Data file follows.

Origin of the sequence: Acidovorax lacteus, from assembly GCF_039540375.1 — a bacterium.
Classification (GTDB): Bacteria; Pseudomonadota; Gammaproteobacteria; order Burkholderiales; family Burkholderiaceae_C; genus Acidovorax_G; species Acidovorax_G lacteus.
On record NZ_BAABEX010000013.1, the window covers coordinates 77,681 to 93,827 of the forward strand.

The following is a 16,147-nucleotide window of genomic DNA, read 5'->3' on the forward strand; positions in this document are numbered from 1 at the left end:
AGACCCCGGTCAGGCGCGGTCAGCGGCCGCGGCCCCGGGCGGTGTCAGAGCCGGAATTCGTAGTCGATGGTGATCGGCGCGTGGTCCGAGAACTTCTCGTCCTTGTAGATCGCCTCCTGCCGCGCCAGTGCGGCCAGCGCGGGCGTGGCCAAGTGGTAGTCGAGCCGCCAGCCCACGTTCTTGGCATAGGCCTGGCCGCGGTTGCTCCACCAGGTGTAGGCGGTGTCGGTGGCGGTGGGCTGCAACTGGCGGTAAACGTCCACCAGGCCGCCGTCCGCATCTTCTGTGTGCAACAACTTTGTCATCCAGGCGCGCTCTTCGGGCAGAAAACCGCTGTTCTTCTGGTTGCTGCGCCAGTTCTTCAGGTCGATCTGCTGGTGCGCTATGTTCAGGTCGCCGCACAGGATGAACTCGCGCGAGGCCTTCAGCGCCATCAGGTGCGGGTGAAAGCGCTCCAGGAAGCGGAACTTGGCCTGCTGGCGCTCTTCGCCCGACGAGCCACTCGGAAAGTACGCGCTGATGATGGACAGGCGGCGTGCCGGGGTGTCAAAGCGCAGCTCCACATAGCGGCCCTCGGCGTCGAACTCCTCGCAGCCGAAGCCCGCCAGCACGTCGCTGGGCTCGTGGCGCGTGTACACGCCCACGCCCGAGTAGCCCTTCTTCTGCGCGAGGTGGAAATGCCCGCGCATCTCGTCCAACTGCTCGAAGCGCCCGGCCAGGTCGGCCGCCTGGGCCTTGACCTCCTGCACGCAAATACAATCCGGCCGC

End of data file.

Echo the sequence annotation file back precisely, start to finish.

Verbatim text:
Origin of the sequence: Acidovorax lacteus, from assembly GCF_039540375.1 — a bacterium.
Classification (GTDB): Bacteria; Pseudomonadota; Gammaproteobacteria; order Burkholderiales; family Burkholderiaceae_C; genus Acidovorax_G; species Acidovorax_G lacteus.
On record NZ_BAABEX010000013.1, the window covers coordinates 77,681 to 93,827 of the forward strand.

The following is a 16,147-nucleotide window of genomic DNA, read 5'->3' on the forward strand; positions in this document are numbered from 1 at the left end:
AGACCCCGGTCAGGCGCGGTCAGCGGCCGCGGCCCCGGGCGGTGTCAGAGCCGGAATTCGTAGTCGATGGTGATCGGCGCGTGGTCCGAGAACTTCTCGTCCTTGTAGATCGCCTCCTGCCGCGCCAGTGCGGCCAGCGCGGGCGTGGCCAAGTGGTAGTCGAGCCGCCAGCCCACGTTCTTGGCATAGGCCTGGCCGCGGTTGCTCCACCAGGTGTAGGCGGTGTCGGTGGCGGTGGGCTGCAACTGGCGGTAAACGTCCACCAGGCCGCCGTCCGCATCTTCTGTGTGCAACAACTTTGTCATCCAGGCGCGCTCTTCGGGCAGAAAACCGCTGTTCTTCTGGTTGCTGCGCCAGTTCTTCAGGTCGATCTGCTGGTGCGCTATGTTCAGGTCGCCGCACAGGATGAACTCGCGCGAGGCCTTCAGCGCCATCAGGTGCGGGTGAAAGCGCTCCAGGAAGCGGAACTTGGCCTGCTGGCGCTCTTCGCCCGACGAGCCACTCGGAAAGTACGCGCTGATGATGGACAGGCGGCGTGCCGGGGTGTCAAAGCGCAGCTCCACATAGCGGCCCTCGGCGTCGAACTCCTCGCAGCCGAAGCCCGCCAGCACGTCGCTGGGCTCGTGGCGCGTGTACACGCCCACGCCCGAGTAGCCCTTCTTCTGCGCGAGGTGGAAATGCCCGCGCATCTCGTCCAACTGCTCGAAGCGCCCGGCCAGGTCGGCCGCCTGGGCCTTGACCTCCTGCACGCAAATACAATCCGGCCGC